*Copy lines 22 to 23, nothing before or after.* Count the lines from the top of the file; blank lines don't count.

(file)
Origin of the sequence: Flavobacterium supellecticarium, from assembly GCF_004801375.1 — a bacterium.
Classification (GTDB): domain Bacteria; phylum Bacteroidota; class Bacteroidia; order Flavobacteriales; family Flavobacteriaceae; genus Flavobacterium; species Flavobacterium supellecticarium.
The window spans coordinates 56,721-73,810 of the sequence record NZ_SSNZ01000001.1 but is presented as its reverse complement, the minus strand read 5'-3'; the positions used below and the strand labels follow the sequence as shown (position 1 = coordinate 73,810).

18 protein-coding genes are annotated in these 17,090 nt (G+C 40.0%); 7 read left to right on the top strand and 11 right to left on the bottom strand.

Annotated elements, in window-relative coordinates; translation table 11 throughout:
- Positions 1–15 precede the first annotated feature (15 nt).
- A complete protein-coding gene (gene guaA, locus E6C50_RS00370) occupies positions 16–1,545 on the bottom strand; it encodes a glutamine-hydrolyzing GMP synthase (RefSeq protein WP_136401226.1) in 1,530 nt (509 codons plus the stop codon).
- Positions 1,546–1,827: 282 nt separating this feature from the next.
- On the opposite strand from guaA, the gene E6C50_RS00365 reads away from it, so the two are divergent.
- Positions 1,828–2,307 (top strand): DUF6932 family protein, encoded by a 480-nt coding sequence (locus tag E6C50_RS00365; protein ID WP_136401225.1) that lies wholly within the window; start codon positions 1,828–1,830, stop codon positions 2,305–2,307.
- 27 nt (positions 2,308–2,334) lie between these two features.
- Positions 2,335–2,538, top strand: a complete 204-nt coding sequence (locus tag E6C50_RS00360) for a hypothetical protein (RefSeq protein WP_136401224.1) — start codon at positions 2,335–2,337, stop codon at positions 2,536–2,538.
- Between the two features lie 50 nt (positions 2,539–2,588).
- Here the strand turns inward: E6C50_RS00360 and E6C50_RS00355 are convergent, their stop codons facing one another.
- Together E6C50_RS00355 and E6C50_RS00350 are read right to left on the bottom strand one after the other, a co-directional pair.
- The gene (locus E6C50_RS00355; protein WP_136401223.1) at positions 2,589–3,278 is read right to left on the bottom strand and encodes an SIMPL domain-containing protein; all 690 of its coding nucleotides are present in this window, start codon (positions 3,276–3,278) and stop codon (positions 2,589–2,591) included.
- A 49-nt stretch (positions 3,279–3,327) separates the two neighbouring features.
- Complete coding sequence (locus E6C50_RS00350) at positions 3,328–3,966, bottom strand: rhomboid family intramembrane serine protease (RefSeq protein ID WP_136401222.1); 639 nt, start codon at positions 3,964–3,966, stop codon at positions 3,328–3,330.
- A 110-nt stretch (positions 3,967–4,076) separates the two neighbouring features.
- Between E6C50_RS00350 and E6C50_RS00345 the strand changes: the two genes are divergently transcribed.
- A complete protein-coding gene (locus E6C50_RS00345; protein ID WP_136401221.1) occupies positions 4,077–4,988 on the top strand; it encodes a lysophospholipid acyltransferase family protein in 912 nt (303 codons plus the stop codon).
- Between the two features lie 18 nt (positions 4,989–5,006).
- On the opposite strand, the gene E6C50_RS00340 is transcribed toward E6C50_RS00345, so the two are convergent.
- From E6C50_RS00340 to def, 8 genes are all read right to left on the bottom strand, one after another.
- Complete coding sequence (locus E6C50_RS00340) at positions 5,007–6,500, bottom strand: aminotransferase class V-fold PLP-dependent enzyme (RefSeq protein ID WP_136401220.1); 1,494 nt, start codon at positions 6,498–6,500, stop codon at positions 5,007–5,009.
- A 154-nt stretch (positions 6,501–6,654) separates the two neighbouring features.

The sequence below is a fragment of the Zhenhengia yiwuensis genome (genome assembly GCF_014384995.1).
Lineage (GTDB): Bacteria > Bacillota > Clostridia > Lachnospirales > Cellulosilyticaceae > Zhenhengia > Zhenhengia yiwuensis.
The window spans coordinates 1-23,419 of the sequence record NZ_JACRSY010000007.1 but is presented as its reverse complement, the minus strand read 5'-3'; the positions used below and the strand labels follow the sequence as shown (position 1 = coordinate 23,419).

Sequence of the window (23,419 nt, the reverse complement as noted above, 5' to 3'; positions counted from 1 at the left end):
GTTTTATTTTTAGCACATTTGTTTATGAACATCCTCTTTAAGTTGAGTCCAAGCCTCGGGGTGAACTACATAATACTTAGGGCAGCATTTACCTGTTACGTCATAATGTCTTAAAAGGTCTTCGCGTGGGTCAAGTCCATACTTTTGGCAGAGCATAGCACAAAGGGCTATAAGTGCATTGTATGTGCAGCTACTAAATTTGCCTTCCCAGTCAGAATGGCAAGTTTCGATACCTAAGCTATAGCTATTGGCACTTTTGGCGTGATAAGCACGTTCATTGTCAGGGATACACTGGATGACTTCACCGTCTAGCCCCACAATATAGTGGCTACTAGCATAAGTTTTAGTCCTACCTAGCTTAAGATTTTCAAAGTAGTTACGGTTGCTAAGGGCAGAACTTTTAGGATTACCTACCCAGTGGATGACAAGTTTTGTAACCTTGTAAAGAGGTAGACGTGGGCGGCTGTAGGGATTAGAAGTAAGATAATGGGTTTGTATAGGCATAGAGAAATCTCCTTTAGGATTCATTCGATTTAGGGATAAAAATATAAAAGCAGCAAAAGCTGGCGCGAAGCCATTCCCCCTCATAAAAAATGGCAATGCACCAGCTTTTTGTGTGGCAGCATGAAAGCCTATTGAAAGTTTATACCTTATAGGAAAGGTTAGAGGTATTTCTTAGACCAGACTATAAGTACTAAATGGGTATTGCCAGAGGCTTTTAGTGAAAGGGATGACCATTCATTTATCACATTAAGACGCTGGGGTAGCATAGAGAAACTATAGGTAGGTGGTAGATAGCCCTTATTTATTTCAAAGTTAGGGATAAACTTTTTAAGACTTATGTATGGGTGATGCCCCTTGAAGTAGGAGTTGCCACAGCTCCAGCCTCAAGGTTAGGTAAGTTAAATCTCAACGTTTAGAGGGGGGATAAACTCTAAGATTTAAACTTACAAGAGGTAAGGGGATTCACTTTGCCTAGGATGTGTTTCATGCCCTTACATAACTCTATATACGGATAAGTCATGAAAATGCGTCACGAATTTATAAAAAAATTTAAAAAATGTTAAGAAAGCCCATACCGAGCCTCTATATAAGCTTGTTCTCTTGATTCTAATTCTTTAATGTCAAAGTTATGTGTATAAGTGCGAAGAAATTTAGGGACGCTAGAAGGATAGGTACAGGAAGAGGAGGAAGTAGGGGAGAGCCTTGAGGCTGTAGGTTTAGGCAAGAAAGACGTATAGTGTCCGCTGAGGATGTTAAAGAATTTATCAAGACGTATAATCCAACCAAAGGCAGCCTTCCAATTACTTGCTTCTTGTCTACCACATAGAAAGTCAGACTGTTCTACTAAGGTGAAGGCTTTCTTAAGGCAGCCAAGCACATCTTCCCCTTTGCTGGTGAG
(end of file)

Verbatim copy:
- Between the two features lie 18 nt (positions 4,989–5,006).
- On the opposite strand, the gene E6C50_RS00340 is transcribed toward E6C50_RS00345, so the two are convergent.